Silvally-GX is a huge boon for the deck and has seen play at a 2-2 line, making it one of the staple draw options for the deck. Silvally’s value is present throughout the game as it can help you burn through the deck when your opponent is spamming Marnie, and later game it lets you refill your hand without having to discard cards.
I have opted for a 1-1 line because you absolutely do not require a Silvally-GX to win a game, but when you do have the Silvally it becomes much easier to maintain the hand lock while keeping extra resources like a 2nd Chip-Chip Ice Axe.
The Lock Combo
Jessie & James, 2 Lt. Surge’s Strategy, 2 Boss’s Orders, 2 Chip-Chip Ice Axe, 2 Reset Stamp, 2 Galar Mine, 2 Weezing HIF2
The combo is as follows: Your opponent goes down to 2–4 Prize cards, you use Lt. Surge’s Strategy, follow it up with Reset Stamp, and then Jessie & James to put their hand to 0—which you can do from 4 cards thanks to Weezing. Follow this up with a Boss’s Orders on a Pokémon that cannot currently attack (ideally a Dedenne-GX or something that will rarely, if ever, be able to attack), and then use Galar Mine so that your opponent will need 3 total Energy to retreat that Pokémon. Lastly, you are going to use Chip-Chip Ice Axe to make sure your opponent is topdecking a card they cannot use (keep in mind that a card can be dead in the moment but future topdecks can help that card become useful) and from there keep using Reset Stamp and J&J to force your opponent to discard cards until you inevitably deck them out.
When it works, this strategy is bulletproof. There is little in this format that can handle a 0-card hand. When you don’t have the full combo, you can use Reset Stamp to give your opponent less options (ideally) and then keep digging until you hit it. You have until the last Prize card has been taken to achieve the combo, so you don’t have to worry about things not going your way until well into the game.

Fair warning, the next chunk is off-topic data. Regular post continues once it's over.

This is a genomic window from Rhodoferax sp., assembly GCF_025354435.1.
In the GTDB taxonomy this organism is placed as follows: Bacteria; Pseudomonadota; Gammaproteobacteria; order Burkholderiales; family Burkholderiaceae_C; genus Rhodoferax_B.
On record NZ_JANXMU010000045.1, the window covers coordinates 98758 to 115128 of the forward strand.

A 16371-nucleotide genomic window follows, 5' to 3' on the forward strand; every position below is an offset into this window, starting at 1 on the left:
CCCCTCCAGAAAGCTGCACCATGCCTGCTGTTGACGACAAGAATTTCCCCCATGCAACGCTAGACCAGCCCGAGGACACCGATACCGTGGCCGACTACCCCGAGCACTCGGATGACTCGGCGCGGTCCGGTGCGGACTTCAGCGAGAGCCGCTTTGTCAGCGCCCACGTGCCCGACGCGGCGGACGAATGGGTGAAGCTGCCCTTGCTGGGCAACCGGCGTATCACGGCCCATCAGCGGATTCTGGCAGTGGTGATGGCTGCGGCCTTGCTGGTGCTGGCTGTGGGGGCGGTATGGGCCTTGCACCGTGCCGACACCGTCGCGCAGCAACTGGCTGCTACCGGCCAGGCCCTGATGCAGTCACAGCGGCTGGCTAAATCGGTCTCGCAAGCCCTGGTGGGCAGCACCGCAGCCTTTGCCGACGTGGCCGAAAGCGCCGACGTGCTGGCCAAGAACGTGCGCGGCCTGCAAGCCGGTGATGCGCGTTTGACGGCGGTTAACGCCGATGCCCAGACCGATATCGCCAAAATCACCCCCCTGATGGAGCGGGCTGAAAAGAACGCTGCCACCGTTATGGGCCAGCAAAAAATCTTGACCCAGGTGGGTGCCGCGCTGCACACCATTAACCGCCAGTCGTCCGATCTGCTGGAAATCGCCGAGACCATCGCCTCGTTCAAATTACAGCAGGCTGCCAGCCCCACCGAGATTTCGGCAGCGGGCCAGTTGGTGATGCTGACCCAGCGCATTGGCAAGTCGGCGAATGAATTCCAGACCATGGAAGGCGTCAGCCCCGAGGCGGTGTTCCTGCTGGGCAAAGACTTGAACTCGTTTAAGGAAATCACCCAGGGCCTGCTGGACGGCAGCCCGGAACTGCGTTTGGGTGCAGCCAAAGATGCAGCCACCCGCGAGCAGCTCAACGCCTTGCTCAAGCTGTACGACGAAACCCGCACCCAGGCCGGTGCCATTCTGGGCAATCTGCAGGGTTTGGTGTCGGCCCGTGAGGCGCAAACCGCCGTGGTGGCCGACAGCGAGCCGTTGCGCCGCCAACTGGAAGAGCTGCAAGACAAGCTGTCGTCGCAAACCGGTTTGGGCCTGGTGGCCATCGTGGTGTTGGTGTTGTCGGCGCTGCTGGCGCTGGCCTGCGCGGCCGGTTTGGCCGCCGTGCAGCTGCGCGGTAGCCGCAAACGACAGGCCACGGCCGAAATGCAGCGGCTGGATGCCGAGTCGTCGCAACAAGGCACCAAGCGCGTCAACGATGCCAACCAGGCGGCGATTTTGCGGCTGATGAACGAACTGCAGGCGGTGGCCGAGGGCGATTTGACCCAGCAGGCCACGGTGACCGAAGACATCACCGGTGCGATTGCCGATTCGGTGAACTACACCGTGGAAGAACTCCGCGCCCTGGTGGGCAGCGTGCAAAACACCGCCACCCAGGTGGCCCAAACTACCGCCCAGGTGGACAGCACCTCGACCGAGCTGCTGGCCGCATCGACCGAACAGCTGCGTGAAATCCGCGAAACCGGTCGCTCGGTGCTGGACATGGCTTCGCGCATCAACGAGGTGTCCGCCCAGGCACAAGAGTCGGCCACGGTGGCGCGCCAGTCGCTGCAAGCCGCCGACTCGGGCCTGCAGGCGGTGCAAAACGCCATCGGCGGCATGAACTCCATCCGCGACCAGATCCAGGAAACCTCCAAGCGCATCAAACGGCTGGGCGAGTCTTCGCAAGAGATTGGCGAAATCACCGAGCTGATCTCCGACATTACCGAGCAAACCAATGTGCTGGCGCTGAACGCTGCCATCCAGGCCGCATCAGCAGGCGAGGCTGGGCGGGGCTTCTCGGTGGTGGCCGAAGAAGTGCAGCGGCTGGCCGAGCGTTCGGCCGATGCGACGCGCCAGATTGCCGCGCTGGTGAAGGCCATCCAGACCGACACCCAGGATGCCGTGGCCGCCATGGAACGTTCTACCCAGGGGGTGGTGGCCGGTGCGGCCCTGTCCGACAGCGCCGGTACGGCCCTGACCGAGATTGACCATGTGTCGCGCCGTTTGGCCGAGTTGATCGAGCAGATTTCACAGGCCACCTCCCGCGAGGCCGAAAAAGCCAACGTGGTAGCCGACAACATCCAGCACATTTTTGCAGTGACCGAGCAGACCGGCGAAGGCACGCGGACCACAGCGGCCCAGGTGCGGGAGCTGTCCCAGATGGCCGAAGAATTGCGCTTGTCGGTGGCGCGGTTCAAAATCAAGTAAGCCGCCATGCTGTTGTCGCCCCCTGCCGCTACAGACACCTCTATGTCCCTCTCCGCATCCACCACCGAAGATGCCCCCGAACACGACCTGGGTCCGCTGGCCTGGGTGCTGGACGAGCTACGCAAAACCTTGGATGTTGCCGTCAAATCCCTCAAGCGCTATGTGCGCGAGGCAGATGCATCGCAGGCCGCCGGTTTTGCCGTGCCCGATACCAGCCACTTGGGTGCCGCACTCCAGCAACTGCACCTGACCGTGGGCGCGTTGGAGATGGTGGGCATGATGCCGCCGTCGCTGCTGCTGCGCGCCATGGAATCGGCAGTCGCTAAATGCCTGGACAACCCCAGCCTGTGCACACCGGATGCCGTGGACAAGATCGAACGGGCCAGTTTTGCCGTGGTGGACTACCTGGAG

Mawile-GX can be useful to force your opponent to bench Dedenne-GX or Crobat V when they don’t want to, and in a best-of-three series the threat of Mawile alone can have your opponent discarding those cards for you whenever they have them in hand, which is giving them less outs off Reset Stamp later in the game. When your opponent tries to set up only a single Pokémon and not bench anything for you to Boss up, Mawile-GX will be able to force a Pokémon down so you can still achieve the lock.
With Chaotic Swell being so present in today’s meta, you may not have the chance to stick Galar Mine when you get your lock going. For this reason, it could make sense to use a copy of Marshadow UNB to bump Swell and allow you to continue your lock. I have tried it before and I like it, especially with Capture Energy.
I have opted not to use Crushing Hammer in my build in favor of more space. Crushing Hammer provides a lot of pressure throughout the game at the cost of multiple deck slots. I would rather try to make sure I can achieve the lock more often instead of trying to use Hammers, but it is hard to argue that they can help a ton by slowing your opponent down and giving you more time. This likely comes down to preference.
Oranguru SSH)ADPZ: 60% Win Rate (w/ no Altaria counter), 50% (w/ an Altaria counter), or Heavily Unfavored (w/
This matchup is closer to even because you have much less time to set up compared to other matchups. ADPZ wins in four attacks; other decks will need six. This isn’t always relevant as we are running Altaria specifically to beat ADPZ, but it can matter when they play Duraludon RCL or another counter and you must try to lock them out of the game.